I must confess that I am an optimist. Although, recently I think we all have been tempted to take trip over to the dark side even if only for a moment. Two recent blog posts have pulled me back to the proper side and to see the Glass Half-Full again. One, by Jonathon Schwartz who in his extremely eloquent and illustrative style reminded everyone why Sun is more relevant than ever. Two, Daniel Raskin, who posted an interesting blog on Oracle's fortunes during the downturn. I encourage you to read both.
Each explains why Open Source software like OpenDS, OpenSSO, Glassfish and ZFS (btw...great podcast on ZFS with FLOSS Weekly here) are more relevant in this market than ever before. As developers around the globe search for a platform of innovation they choose based on capability and price of acquisition. They have more time than money. In the economic downturn that we are all suffering through globally may have impacted trade balances, balance sheets and salaries but it has not impacted people's inclination to innovate. This is why Sun and Open Source are more relevant than ever. As Jonathon points out in his overview of Finance 101:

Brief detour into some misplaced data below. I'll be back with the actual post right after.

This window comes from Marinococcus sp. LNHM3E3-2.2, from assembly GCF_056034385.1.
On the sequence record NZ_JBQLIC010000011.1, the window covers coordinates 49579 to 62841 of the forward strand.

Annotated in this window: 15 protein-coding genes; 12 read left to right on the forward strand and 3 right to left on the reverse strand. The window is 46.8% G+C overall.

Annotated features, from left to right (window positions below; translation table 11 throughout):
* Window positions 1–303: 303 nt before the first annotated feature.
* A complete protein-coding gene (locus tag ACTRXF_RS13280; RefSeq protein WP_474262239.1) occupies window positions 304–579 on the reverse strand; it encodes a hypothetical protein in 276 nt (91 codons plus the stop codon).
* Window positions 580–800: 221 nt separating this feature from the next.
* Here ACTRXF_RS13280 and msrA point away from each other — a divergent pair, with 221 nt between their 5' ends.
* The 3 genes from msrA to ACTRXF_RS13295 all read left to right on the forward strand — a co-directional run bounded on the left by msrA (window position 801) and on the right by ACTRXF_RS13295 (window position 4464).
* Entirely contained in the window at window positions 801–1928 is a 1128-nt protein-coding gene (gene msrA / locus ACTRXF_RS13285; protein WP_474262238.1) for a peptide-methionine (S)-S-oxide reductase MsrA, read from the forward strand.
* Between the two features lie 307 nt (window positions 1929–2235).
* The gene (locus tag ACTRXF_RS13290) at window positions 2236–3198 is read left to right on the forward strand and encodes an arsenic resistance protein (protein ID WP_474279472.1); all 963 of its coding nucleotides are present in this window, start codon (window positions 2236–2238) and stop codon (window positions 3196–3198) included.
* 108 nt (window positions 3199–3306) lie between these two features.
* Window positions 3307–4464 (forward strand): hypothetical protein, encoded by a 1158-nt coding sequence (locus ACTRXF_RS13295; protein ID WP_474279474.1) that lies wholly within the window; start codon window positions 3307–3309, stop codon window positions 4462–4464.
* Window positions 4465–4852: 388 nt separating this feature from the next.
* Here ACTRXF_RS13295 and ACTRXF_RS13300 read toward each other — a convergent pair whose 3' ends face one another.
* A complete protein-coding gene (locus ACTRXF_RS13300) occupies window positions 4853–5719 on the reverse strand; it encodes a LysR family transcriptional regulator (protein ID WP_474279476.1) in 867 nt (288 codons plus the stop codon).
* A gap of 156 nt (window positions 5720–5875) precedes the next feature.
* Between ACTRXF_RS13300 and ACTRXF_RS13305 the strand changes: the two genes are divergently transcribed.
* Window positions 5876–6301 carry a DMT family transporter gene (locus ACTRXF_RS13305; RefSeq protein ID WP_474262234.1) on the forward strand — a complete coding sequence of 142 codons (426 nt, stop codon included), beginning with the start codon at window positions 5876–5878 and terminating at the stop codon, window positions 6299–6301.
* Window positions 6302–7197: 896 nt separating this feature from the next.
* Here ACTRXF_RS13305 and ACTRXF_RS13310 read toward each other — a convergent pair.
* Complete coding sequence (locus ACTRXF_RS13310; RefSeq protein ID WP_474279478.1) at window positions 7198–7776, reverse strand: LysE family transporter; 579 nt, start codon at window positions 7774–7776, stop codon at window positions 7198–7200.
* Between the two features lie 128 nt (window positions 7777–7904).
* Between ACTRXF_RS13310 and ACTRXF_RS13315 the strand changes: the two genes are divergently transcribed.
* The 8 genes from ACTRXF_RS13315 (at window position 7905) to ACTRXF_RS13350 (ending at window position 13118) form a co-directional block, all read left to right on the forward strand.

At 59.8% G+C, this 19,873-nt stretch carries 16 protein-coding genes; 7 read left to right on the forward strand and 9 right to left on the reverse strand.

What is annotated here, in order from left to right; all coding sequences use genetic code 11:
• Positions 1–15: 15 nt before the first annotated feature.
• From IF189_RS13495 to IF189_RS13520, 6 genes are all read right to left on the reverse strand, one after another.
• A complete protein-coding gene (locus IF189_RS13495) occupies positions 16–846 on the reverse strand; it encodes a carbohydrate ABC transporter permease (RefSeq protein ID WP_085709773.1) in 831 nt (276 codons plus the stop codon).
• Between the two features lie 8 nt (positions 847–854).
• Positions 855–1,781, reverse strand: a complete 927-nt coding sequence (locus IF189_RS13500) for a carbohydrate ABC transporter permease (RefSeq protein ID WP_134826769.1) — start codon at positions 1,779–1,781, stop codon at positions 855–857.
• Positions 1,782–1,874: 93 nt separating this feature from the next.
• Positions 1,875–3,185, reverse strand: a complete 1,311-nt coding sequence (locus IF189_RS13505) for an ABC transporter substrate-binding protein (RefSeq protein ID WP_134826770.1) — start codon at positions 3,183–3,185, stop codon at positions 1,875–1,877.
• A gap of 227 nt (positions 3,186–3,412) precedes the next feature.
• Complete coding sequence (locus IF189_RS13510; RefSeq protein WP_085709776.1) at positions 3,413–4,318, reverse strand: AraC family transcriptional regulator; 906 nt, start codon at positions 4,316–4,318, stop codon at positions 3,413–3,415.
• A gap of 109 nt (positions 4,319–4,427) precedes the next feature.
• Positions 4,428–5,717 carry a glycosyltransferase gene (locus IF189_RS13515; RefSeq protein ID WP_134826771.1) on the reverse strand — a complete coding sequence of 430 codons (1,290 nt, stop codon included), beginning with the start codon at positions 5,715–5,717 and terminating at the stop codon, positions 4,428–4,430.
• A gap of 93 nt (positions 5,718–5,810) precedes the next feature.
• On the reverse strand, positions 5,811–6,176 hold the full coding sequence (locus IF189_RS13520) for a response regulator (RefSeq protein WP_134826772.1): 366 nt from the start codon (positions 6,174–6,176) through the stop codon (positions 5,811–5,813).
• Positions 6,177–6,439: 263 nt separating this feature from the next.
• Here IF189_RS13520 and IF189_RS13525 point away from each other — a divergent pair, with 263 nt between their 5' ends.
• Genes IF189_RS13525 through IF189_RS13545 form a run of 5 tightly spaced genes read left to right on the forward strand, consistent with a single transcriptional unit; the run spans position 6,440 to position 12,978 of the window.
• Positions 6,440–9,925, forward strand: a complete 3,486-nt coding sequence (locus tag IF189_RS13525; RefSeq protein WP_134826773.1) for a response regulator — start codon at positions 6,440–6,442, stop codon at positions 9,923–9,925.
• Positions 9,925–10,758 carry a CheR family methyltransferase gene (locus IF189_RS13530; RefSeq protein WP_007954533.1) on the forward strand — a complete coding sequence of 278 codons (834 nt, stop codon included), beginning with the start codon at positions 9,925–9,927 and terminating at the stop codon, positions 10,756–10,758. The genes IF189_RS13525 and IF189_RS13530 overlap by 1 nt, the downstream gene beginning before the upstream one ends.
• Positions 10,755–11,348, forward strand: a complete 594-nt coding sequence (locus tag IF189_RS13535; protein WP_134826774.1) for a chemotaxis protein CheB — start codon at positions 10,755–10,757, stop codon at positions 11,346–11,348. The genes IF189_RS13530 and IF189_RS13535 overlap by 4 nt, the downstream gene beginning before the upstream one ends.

Not to dip into finance 101, when the net present value
of a lifetime revenue cycle exceeds the value of a one time purchase, a
product or service that initiates the payment stream is either freely
distributed (if it has no marginal cost, like software), or subsidized
(if it has a hard cost). That's why you see so many free credit cards,
free checking account, free mobile phones, free month's rent, free
social networking, etc. In the technology world, free is the new black.
Juxtapose this with the news from Daniel Raskin's blog about the current fortunes of Oracle and you wonder who has the right competitive advantage for this current economic environment.
As I travel and talk to customers about Identity, I have heard similar stories from customers. One comes to mind where a customer shared that he had an intern that he asked to investigate OpenDS. Instead of coming back with a slide deck containing a cost benefit analysis and a feature comparison he came back at the end of the week with a working prototype. After showing it to key stakeholders, the decision was not about whether it was the right technical choice, rather it was about when to put it in production and how could they get budget to pay for support. The value of open source is breaking down barriers to innovation.
This is why I see the Glass Half Full. People in tough times don't stop innovating. They just choose different problems and different platforms to innovate upon.